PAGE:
Their allure, combined with the loss and degradation of their habitat, has led to a 97% decrease in their range. Because they depend on micro-habitats with very specific vegetation, they can easily be destroyed by any one incident that damages their small home.

In addition to these colorful snails, several endemic birds including the Gundlach’s Hawk (EN), Grey-headed Quail-dove (VU) and the Black-tailed Hutia (VU) also depend on this ecosystem for their survival.

(Header photo:  Painted land snails or Polymita sulphurosa of the Cananovas in Cuba, by Rey Estrada)

Explore the Cananovas

Colorful Land snails of the Cananovas in Cuba, by Rey Estrada
1 of 8

Colorful Polymita sulphurosa of the Cananovas in Cuba, by Rey Estrada

Colorful Land snails of the Cananovas in Cuba, by Rey Estrada
2 of 8

Colorful Polymita sulphurosa of the Cananovas in Cuba, by Rey Estrada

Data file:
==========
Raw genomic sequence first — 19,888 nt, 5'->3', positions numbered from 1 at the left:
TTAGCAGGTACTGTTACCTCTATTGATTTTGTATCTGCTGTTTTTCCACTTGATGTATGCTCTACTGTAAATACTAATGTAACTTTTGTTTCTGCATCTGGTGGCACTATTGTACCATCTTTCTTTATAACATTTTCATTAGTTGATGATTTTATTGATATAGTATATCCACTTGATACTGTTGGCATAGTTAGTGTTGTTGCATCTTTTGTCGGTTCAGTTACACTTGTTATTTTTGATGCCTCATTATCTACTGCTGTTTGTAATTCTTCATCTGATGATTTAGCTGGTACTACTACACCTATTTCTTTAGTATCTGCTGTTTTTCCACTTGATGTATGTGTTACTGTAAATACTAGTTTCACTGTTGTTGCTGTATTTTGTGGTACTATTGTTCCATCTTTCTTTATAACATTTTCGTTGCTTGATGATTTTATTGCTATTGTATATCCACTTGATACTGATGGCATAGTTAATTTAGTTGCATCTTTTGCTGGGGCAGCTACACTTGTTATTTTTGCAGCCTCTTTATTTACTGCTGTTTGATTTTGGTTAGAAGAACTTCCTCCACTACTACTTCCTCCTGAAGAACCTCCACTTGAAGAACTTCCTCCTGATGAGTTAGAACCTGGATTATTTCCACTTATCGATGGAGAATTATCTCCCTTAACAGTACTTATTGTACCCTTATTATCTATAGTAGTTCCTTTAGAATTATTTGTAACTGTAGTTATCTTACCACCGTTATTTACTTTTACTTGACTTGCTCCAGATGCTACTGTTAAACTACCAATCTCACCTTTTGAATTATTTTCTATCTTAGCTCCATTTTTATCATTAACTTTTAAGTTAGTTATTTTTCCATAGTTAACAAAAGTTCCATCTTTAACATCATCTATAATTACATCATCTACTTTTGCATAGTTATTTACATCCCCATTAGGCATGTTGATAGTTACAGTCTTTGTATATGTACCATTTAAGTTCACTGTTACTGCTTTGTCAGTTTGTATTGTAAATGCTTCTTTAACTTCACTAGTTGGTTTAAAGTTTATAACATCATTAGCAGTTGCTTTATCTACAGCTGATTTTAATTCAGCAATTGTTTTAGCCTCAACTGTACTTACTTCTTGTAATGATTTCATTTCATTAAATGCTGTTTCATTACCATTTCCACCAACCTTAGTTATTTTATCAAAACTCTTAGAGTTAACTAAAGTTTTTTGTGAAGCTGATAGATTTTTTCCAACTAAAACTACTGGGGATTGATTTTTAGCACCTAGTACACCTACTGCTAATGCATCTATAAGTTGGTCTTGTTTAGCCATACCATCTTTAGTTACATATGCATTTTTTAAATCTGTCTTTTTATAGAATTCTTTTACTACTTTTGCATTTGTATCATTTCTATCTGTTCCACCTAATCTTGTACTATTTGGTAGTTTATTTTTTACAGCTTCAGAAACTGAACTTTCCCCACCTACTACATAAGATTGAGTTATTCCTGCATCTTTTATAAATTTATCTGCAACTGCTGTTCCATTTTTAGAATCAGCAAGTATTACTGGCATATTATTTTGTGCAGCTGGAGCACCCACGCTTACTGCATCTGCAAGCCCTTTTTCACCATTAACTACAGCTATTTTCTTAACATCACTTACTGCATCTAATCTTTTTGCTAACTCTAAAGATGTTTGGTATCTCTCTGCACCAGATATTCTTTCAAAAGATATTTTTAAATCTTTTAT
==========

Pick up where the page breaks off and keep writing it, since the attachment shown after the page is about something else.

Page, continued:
Smalltooth sawfish, by D Ross Robertson/wikipedia
3 of 8

Smalltooth sawfish (Pristis pectinata), by D Ross Robertson/wikipedia

The landscape of the Cananovas, by Rey Estrada
4 of 8

The landscape of the Cananovas, by Rey Estrada

Colorful Land snails of the Cananovas in Cuba, by Rey Estrada
5 of 8

Colorful Polymita sulphurosa of the Cananovas in Cuba, by Rey Estrada

Colorful Land snails of the Cananovas in Cuba, by Rey Estrada
6 of 8

Colorful Polymita sulphurosa of the Cananovas in Cuba, by Rey Estrada

The landscape of the Cananovas, by Rey Estrada
7 of 8

The landscape of the Cananovas, by Rey Estrada

Colorful Land snails of the Cananovas in Cuba, by Rey Estrada
8 of 8

Colorful Polymita sulphurosa of the Cananovas in Cuba, by Rey Estrada

Did you know? Only

20 - 30K

Individual Polymita sulphurosa Exist Here

Save Biodiverse Coastal Forests for Snails, Birds and Sawfish

Rainforest Trust and our partner, Wildlife Conservation Society, together with the local Antonio Nuñez Jimenez Foundation, are working to create the new 22,574-acre Cananovas Habitat/Species Management Area in Cuba for critically endangered species. This project will fill a critical gap in coastal and marine protection near vital habitats in the Alejandro de Humboldt National Park with a group of wildlife refuges and protected areas in this extraordinary Cuban landscape.